Exports totalled 127.9 billion euros ($134.5 billion), a decline of 1.2 percent on the previous month, according to figures from federal statistics agency Destatis.
Analysts surveyed by FactSet had predicted a smaller dip of one percent.
Imports were down 0.4 percent compared with July, totalling 111.4 billion euros.
The country’s trade surplus — the difference between exports and imports — rose slightly to 16.6 billion euros.
“Like the rest of the German economy, exports remain stuck in the twilight zone between recession and stagnation,” said ING bank economist Carsten Brzeski.
The August disappointment was led by a 2.6-percent fall in exports to fellow eurozone countries.
Shipments to the United States, the top destination for “made in Germany” goods, dipped by 1.3 percent month-on-month.
High inflation, an industrial slowdown and weaker demand from key trading partner China have all been weighing on Europe’s economic powerhouse in recent months.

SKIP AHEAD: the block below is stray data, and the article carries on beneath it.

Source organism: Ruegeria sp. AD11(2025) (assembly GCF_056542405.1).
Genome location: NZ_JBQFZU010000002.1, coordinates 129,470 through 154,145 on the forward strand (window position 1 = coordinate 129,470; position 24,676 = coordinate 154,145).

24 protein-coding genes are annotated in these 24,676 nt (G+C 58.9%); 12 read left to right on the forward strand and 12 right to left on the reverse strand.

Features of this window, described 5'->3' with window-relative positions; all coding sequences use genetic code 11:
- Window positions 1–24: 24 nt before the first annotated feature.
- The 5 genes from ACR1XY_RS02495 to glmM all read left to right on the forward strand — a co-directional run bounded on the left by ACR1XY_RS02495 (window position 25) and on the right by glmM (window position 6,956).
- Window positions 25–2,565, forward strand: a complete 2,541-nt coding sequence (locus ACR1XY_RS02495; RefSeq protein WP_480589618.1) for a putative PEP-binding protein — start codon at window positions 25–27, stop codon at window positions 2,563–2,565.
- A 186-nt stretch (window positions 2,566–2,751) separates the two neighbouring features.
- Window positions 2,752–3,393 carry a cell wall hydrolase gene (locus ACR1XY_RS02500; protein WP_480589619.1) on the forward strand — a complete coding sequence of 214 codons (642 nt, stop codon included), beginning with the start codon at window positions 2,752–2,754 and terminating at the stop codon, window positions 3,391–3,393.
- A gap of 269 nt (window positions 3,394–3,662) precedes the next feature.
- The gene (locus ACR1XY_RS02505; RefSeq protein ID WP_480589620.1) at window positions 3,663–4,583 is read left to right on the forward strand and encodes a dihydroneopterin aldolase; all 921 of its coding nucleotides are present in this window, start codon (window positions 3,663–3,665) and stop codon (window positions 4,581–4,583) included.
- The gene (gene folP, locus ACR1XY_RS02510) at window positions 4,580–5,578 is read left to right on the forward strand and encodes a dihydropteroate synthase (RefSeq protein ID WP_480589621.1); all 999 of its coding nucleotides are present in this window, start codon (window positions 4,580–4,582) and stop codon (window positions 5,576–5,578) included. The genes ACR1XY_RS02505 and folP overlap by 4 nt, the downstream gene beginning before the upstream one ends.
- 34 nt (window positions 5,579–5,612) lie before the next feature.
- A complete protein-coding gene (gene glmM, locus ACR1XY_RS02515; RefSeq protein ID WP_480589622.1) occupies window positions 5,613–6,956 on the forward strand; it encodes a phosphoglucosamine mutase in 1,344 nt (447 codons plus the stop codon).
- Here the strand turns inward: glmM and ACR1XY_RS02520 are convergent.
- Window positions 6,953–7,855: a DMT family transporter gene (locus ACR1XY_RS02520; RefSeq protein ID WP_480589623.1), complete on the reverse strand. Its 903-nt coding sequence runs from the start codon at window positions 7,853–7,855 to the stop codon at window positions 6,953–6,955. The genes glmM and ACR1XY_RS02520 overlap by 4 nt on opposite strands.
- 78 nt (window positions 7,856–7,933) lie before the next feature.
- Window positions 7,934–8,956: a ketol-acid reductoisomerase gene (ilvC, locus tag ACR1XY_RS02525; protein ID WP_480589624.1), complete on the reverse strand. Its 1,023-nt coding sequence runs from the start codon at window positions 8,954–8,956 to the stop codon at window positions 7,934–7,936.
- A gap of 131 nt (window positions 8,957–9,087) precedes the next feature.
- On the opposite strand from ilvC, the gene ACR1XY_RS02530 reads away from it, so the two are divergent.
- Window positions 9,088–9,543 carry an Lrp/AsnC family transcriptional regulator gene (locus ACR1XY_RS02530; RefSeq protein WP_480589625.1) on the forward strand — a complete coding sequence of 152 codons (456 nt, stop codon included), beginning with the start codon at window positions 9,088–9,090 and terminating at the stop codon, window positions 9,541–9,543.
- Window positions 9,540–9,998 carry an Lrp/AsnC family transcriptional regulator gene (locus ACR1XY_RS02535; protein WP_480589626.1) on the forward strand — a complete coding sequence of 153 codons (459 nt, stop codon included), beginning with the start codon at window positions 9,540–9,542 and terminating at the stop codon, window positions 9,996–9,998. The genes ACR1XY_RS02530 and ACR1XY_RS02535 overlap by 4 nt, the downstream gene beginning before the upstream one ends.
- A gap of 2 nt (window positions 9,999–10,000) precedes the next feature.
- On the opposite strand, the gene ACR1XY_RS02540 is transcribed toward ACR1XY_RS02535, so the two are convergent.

The German economy tipped into a recession at the start of the year and stagnated in the second quarter.
A slew of weak economic data since then suggests the country has remained stuck in the doldrums.
“The risk of the German economy of sliding back into recession in the third quarter remains high,” said Brzeski.
Germany’s leading economic institutes said last week they expect gross domestic product to contract by 0.6 percent in 2023.
The International Monetary Fund has predicted that Germany will be the only major advanced economy to shrink this year.